Janek Gwizdala is staying ahead of his goal of putting out an album every year with the release of Theatre by the Sea. His third record in 18 months, the album features nine tracks of the bassist’s own compositions and lush arrangements performed by a host of heavyweight musicians including Peter Erskine, Mike Stern, Randy Brecker and more.
Gwizdala wrote melodies by imagining them with a specific musician’s talent, which brings a solidarity to each track and the album as a whole.
“There’s a really great upside where you get a personal performance of something that you really intended for a specific person,” he explained, “but if that person can’t make it, that’s the one downside of writing strictly for each individual musician.”
Besides his musical compatriots, he drew inspiration from his life and one of his favorite hobbies: magic.
“Theatre by the Sea is where I got married. It’s literally a little, tiny theatre by the sea in Rhode Island, and that’s where my wife first went to acting classes when she was three or four years old. That’s where we had the reception for our wedding, and that’s what inspired the title.”
“I’m big time into magic, and that’s where a lot of the stuff for this album came from,” he continued. “It was touring with Jojo Mayer the drummer, who is a master magician, that really got me into that. I’m a total geek when it comes down to it, and I like playing cards.”
Theatre by the Sea is available now on iTunes and Bandcamp, where you can name your own price for it – even free – which the bassist gladly offers. “To me, it’s more important that the music be heard than to sit there gathering virtual dust.”
Track 1: Erdnase
I’m not sure that anyone is really sure how to pronounce that, whether it’s “Erd-nase” or “Erd-nass”. It’s kind of a made up name of a guy who wrote a book called “The Expert at the Card Table.” I’m really into magic and sleight of hand and things like that, so there are a lot of magic themes in this record. Erdnase kind of literally wrote the book on how to cheat at the card table and how to manipulate cards. Nobody really knows who he is. There’s a Wikipedia page for him and lots of people have lots of different theories. I have a copy of the book that’s a small pocketbook, and I carry it everywhere.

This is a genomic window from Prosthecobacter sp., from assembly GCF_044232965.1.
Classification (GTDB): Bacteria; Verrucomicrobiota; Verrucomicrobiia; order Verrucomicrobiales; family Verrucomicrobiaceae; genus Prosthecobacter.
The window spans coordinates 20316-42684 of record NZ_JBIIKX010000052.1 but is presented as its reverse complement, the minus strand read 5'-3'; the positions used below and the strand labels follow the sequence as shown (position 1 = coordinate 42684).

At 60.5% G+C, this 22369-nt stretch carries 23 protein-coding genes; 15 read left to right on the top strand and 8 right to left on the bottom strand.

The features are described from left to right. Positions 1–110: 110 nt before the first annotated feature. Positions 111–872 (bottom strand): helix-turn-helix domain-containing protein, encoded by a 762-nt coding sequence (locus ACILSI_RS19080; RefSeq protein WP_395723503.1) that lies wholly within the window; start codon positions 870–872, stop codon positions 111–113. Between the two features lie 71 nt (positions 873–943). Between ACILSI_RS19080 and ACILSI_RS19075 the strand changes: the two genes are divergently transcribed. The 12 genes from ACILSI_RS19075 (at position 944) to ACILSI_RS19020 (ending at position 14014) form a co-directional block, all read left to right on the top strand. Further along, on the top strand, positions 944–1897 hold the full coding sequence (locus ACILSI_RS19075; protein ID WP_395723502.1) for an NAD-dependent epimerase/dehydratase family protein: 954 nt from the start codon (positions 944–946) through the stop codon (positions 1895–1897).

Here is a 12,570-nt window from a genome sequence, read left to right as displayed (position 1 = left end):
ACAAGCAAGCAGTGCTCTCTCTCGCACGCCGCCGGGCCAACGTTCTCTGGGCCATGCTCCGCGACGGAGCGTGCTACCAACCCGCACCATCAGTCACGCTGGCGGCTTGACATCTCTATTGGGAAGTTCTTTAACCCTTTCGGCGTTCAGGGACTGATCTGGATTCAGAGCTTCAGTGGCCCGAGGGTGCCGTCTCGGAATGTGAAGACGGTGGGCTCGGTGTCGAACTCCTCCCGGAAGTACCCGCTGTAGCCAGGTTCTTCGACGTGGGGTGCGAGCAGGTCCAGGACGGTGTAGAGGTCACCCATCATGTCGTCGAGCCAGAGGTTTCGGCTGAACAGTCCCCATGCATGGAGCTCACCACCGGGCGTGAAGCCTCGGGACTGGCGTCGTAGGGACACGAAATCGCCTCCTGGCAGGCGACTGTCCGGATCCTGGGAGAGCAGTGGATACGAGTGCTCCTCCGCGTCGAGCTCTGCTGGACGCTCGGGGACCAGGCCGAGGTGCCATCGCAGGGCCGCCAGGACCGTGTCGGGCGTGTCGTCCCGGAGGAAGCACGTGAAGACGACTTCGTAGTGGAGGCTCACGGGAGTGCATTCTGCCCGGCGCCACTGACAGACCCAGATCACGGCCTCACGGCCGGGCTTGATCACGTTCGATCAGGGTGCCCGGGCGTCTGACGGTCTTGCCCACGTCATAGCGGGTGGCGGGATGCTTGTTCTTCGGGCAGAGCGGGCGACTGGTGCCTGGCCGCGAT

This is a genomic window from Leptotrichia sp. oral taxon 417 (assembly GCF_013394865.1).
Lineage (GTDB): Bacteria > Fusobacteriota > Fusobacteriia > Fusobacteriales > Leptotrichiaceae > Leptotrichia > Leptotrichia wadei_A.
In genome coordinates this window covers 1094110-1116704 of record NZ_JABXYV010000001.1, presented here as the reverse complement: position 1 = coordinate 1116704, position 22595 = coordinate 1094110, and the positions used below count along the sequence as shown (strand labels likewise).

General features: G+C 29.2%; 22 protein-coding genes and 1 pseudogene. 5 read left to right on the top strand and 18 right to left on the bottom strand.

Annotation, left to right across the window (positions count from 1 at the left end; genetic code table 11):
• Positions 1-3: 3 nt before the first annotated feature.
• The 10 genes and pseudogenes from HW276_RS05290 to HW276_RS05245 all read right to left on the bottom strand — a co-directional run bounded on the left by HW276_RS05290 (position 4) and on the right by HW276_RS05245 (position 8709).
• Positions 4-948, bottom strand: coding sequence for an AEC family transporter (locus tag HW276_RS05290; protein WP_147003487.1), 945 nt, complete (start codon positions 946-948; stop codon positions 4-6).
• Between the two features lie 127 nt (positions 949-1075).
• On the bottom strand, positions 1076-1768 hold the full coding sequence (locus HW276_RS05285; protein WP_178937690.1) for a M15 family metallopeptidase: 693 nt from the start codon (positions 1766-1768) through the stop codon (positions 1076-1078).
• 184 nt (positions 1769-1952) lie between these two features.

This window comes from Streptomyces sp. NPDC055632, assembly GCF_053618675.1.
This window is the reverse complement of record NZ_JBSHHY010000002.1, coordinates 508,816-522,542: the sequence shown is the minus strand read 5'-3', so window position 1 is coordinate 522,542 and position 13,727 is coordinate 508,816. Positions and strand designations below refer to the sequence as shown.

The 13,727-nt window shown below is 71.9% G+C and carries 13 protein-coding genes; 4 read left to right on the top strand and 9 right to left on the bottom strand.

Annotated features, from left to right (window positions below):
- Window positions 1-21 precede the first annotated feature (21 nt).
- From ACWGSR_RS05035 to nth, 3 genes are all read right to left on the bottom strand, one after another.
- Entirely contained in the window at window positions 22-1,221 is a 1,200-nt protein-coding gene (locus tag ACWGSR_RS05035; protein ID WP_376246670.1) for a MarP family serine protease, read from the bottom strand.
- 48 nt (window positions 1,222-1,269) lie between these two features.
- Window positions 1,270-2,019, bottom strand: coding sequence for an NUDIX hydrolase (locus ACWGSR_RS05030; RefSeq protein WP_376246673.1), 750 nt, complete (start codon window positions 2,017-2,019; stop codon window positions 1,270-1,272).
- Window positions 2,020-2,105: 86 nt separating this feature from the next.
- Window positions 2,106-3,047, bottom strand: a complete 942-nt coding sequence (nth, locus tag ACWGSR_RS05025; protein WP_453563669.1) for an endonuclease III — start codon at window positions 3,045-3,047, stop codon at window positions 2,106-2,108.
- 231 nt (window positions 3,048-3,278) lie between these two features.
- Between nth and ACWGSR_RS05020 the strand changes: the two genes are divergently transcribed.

In writing that tune, I wanted something that was really intimate and not the full-blown, huge production like on some of these tracks with all the extra parts. It’s really just me playing the melody, which is the only time I do that on the entire record, and Lizzy Loeb singing as well. I thought the bass and the vocal was just a great combination. It’s actually not the most simple thing in the world because it’s 7-7-15 in the form in terms of the bars, but I wanted to write something that was melodic and didn’t make you feel uncomfortable in terms of the form being odd.
I came up with the melody first, and that dictated the form. I don’t sit around thinking, “Oh, I want to write a tune that has 7 bars in the A section and 15 bars in the B section.” It was the chord changes and the melody coming together. I thought it was a cool track to open with and get people’s feet wet in terms of what the rest of the album is all about.
Track 2: España
It’s what the Spanish call Spain. There’s a Mexican rock band called Mana, and they are the most successful, selling-est Spanish-speaking band of all time with probably eighty or ninety million records sold or something. These guys all came to the 55 Bar in New York to check out a Mike Stern gig I was doing. I met them afterwards, and we’ve been really close friends ever since. I wanted to use Sergio, the guitar player, because he has an amazing nylon-string guitar sound. Between Lizzy’s influence of being half Spanish and living half the year in Spain and Sergio on the album, that’s kind of where that tune came from.
Track 3: Portugal